MILES CHAMLEY-WATSON: It relates directly to my performance because my style is unlike anyone else off the strip. I love to set trends and wear things that others would be scared to wear. Before walking in fashion shows, I was always comfortable in my own skin, so I never had a problem taking a risk. People in fencing consider me a one of a kind, because I am able to do things that others cannot. For instance I have a move called “Chamley-Watson” which is where I am able to hit someone behind my head without turning my body. Originality to me is one of the most important qualities someone can have.
ANEL PLA: What do you love most about the sport of fencing and what would consider its greatest challenge ?
MILES CHAMLEY-WATSON: I love the intimacy of fencing. I love how everyone is watching you. With only two athletes on the arena stage, fencing is one of the most intense and yet relateable of sports: man against man (or woman as the case may be). I love the rush I get from scoring a point or making the opponent look weak.
This is the time you have been waiting for, for you to show the world who you are and make a name for yourself. The hardest part of fencing just like any other sport, is staying on top. I always try to bring something new to the table when competing. I try to re-invent myself.
ANEL PLA: Are there specific artists, musicians and designers that influence your style from the past or present ?
MILES CHAMLEY-WATSON: Yes. The musicians who influence me are the Wu- Tang-Clan, Raekwon, Drake, Chris Brown, ASAP Rocky, Disclosure, Kanye West. All of these musicians are never afraid to take a risk and are never satisfied. I feel this way about my approach to sport. When it comes to designers, I am a huge fan of Balenciaga, Rick Owens, SIR New York, YSL, Todd Snyder, Hood By Air, Public School and Tom Ford. I love mixing urban clothing with more formal/upscale/ luxurious clothing. I also have a shoe addiction. I would love to start working with some of these brands to have the first ever designer fencing shoe.
ANEL PLA: Are you affiliated with any charities? In what ways has fencing given back to you as an individual?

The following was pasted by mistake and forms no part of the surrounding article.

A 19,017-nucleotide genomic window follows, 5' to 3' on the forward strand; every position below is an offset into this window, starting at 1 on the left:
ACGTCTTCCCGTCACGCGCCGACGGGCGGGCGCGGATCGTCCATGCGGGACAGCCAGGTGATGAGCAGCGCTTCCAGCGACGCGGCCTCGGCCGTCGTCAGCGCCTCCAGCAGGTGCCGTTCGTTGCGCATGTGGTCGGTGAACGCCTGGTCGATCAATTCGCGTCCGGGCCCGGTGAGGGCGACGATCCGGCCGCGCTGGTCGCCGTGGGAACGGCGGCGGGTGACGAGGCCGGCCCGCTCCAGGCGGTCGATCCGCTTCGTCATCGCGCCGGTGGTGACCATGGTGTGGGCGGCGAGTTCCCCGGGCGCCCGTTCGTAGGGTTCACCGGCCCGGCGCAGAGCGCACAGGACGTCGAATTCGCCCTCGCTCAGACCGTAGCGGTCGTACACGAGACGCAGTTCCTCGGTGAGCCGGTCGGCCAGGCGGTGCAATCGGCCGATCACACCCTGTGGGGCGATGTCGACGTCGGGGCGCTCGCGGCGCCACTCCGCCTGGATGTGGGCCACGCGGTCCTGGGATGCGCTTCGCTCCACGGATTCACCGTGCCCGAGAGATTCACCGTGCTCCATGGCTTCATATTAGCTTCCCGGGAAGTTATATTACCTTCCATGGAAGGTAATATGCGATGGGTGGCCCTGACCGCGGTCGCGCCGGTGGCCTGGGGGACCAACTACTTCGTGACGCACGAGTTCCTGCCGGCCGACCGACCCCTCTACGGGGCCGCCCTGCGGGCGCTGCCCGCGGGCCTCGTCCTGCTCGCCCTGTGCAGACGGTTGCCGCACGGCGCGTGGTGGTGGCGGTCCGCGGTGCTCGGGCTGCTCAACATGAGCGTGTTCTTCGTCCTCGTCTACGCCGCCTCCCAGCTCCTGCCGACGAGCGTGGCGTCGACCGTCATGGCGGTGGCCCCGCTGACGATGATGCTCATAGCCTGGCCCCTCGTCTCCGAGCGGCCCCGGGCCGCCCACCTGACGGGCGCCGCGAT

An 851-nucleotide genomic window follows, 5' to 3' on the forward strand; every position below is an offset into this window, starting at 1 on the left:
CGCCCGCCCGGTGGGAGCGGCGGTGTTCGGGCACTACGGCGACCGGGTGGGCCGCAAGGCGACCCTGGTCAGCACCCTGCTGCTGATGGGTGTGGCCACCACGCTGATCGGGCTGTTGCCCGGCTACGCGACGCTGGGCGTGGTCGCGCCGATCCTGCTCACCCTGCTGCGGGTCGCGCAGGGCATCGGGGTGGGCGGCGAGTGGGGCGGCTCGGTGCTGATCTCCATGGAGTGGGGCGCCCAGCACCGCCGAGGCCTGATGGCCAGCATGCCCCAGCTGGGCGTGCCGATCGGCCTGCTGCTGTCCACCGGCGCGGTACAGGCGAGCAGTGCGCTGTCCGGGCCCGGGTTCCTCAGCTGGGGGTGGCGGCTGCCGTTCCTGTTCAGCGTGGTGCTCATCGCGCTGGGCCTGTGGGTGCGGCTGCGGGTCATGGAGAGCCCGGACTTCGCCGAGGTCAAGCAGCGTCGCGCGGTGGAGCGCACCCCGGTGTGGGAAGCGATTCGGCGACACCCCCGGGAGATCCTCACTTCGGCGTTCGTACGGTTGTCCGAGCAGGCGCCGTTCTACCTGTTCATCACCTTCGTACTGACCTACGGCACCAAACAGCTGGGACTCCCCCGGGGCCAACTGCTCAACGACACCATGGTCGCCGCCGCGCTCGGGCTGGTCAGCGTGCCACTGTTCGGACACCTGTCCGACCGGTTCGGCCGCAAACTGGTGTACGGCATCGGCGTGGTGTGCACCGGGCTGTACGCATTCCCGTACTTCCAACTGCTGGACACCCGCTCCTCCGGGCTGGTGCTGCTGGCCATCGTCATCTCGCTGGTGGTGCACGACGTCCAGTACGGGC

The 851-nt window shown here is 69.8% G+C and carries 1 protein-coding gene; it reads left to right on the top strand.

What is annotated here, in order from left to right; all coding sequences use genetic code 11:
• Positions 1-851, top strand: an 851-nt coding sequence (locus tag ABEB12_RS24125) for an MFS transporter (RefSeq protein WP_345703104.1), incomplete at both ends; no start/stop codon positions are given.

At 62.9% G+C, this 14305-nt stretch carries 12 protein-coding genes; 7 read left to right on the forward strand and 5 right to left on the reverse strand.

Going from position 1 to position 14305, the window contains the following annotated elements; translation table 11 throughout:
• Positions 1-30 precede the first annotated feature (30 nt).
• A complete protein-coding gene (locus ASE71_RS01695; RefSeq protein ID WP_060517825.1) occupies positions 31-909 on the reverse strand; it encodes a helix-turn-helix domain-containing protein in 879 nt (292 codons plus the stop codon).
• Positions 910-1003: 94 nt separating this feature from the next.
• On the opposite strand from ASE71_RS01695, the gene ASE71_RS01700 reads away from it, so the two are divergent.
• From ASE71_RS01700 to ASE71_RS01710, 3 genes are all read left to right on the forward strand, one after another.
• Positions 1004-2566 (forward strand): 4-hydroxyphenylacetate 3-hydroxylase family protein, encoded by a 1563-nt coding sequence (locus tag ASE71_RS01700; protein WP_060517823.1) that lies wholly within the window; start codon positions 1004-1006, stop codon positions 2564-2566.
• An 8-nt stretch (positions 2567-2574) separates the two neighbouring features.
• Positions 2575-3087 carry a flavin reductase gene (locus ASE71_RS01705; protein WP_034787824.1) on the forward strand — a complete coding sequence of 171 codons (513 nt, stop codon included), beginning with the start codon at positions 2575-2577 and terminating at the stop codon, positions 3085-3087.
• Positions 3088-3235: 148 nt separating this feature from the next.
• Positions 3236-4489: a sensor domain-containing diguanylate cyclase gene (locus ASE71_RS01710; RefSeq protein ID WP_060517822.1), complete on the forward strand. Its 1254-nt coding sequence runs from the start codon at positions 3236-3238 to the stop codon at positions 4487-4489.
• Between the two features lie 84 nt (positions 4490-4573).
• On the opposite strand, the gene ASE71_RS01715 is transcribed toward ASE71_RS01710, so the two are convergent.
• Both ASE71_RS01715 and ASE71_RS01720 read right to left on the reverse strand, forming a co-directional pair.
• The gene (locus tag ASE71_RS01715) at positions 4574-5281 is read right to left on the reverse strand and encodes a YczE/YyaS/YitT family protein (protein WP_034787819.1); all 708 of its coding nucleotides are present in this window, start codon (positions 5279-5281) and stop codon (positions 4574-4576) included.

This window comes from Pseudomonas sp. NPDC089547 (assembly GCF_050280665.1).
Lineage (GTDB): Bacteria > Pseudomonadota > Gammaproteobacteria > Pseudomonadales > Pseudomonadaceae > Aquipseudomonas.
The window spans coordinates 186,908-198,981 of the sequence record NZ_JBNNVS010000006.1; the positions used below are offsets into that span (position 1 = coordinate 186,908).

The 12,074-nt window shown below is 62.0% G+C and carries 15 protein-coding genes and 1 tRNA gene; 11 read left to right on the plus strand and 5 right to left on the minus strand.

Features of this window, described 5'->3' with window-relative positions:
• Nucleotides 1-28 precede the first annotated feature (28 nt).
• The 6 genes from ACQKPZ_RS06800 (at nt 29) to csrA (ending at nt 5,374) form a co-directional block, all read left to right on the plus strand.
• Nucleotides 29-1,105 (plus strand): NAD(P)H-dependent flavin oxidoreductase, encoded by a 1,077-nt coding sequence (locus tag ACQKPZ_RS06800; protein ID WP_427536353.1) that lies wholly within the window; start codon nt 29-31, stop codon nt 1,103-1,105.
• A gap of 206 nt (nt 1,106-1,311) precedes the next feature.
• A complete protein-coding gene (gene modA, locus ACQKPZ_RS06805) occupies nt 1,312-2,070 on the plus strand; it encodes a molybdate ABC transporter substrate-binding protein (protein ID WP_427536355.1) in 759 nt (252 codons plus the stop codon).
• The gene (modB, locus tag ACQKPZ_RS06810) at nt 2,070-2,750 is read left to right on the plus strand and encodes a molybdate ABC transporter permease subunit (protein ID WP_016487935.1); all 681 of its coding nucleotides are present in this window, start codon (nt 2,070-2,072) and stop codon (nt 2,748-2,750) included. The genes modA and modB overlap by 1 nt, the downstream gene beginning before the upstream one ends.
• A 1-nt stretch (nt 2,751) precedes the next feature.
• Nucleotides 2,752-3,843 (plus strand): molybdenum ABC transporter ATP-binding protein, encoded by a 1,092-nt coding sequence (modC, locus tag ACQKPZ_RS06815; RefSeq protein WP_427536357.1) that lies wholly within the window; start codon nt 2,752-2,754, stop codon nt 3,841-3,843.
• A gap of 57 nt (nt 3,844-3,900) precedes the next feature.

MILES CHAMLEY-WATSON: I am not affiliated currently with any charities yet because I just graduated from school, but I plan on making philanthropy a major part of my life. I am always someone who enjoys giving back. I would love to start a foundation for kids who are underprivileged and who just want a chance. I was a troubled youth..fencing gave me balance, focus, a place to live out my dreams. My coaches and mentors along the way have given me the tools to create a successful path for myself in life. I will never forget that.
ANEL PLA: Where do you see you see your self five years from now?
MILES CHAMLEY-WATSON: Five years from now, I see myself hopefully as a 2016 Olympic champion, with a successful clothing line, as well as an established charity, so I am able to give back to those who helped me get to where I am today. I always want to be remembered as someone who was never afraid to take a risk. I preach this a lot, but no matter how far I get in life, I will never forget those who helped me.
When I go the club to practice and I see the little children who are just beginning, I give them whatever I can with my time, even if it’s just a smile or a few inspiring words. It’s Those small moments have the biggest impact for a child. Who knows what their life is like outside of that space? That kind of simple kindness can change a life.